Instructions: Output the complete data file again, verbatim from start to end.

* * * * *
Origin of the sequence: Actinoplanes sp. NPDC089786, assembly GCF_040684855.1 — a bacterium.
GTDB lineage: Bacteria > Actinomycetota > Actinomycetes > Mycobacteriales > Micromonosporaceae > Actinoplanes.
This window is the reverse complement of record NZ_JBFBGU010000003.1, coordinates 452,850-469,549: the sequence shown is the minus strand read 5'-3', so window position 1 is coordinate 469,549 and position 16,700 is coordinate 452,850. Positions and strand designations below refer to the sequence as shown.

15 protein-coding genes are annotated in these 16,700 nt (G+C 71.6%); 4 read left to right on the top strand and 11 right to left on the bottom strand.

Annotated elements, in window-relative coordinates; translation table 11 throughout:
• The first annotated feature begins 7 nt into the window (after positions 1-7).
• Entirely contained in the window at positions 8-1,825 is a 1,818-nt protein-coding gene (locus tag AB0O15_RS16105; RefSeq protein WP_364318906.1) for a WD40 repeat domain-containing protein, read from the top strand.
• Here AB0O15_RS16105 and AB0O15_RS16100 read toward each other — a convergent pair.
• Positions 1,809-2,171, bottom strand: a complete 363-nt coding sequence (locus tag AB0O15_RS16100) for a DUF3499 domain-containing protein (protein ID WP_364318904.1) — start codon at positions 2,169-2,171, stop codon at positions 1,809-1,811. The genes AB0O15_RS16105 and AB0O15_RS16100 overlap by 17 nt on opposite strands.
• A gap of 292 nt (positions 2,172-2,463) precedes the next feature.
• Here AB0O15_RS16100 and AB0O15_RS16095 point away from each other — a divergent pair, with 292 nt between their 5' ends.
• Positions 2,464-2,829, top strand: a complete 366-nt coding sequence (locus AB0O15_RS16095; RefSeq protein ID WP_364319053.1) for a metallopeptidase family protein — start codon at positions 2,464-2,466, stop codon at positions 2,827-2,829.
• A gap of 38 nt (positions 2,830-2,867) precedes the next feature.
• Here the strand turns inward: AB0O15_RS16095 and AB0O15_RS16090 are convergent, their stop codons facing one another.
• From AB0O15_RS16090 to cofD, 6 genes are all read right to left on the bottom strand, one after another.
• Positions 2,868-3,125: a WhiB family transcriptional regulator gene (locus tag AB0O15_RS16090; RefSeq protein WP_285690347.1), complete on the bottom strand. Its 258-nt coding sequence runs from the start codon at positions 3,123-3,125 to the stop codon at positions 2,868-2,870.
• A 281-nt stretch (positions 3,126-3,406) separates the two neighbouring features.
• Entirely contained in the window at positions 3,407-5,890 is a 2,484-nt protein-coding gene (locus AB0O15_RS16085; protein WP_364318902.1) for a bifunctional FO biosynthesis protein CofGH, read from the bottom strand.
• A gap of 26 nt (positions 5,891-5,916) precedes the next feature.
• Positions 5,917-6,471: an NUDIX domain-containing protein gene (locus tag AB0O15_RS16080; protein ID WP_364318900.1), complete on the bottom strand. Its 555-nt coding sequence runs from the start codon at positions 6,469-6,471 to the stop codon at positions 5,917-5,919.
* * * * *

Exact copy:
Origin of the sequence: Actinoplanes sp. NPDC089786, assembly GCF_040684855.1 — a bacterium.
GTDB lineage: Bacteria > Actinomycetota > Actinomycetes > Mycobacteriales > Micromonosporaceae > Actinoplanes.
This window is the reverse complement of record NZ_JBFBGU010000003.1, coordinates 452,850-469,549: the sequence shown is the minus strand read 5'-3', so window position 1 is coordinate 469,549 and position 16,700 is coordinate 452,850. Positions and strand designations below refer to the sequence as shown.

15 protein-coding genes are annotated in these 16,700 nt (G+C 71.6%); 4 read left to right on the top strand and 11 right to left on the bottom strand.

Annotated elements, in window-relative coordinates; translation table 11 throughout:
• The first annotated feature begins 7 nt into the window (after positions 1-7).
• Entirely contained in the window at positions 8-1,825 is a 1,818-nt protein-coding gene (locus tag AB0O15_RS16105; RefSeq protein WP_364318906.1) for a WD40 repeat domain-containing protein, read from the top strand.
• Here AB0O15_RS16105 and AB0O15_RS16100 read toward each other — a convergent pair.
• Positions 1,809-2,171, bottom strand: a complete 363-nt coding sequence (locus tag AB0O15_RS16100) for a DUF3499 domain-containing protein (protein ID WP_364318904.1) — start codon at positions 2,169-2,171, stop codon at positions 1,809-1,811. The genes AB0O15_RS16105 and AB0O15_RS16100 overlap by 17 nt on opposite strands.
• A gap of 292 nt (positions 2,172-2,463) precedes the next feature.
• Here AB0O15_RS16100 and AB0O15_RS16095 point away from each other — a divergent pair, with 292 nt between their 5' ends.
• Positions 2,464-2,829, top strand: a complete 366-nt coding sequence (locus AB0O15_RS16095; RefSeq protein ID WP_364319053.1) for a metallopeptidase family protein — start codon at positions 2,464-2,466, stop codon at positions 2,827-2,829.
• A gap of 38 nt (positions 2,830-2,867) precedes the next feature.
• Here the strand turns inward: AB0O15_RS16095 and AB0O15_RS16090 are convergent, their stop codons facing one another.
• From AB0O15_RS16090 to cofD, 6 genes are all read right to left on the bottom strand, one after another.
• Positions 2,868-3,125: a WhiB family transcriptional regulator gene (locus tag AB0O15_RS16090; RefSeq protein WP_285690347.1), complete on the bottom strand. Its 258-nt coding sequence runs from the start codon at positions 3,123-3,125 to the stop codon at positions 2,868-2,870.
• A 281-nt stretch (positions 3,126-3,406) separates the two neighbouring features.
• Entirely contained in the window at positions 3,407-5,890 is a 2,484-nt protein-coding gene (locus AB0O15_RS16085; protein WP_364318902.1) for a bifunctional FO biosynthesis protein CofGH, read from the bottom strand.
• A gap of 26 nt (positions 5,891-5,916) precedes the next feature.
• Positions 5,917-6,471: an NUDIX domain-containing protein gene (locus tag AB0O15_RS16080; protein ID WP_364318900.1), complete on the bottom strand. Its 555-nt coding sequence runs from the start codon at positions 6,469-6,471 to the stop codon at positions 5,917-5,919.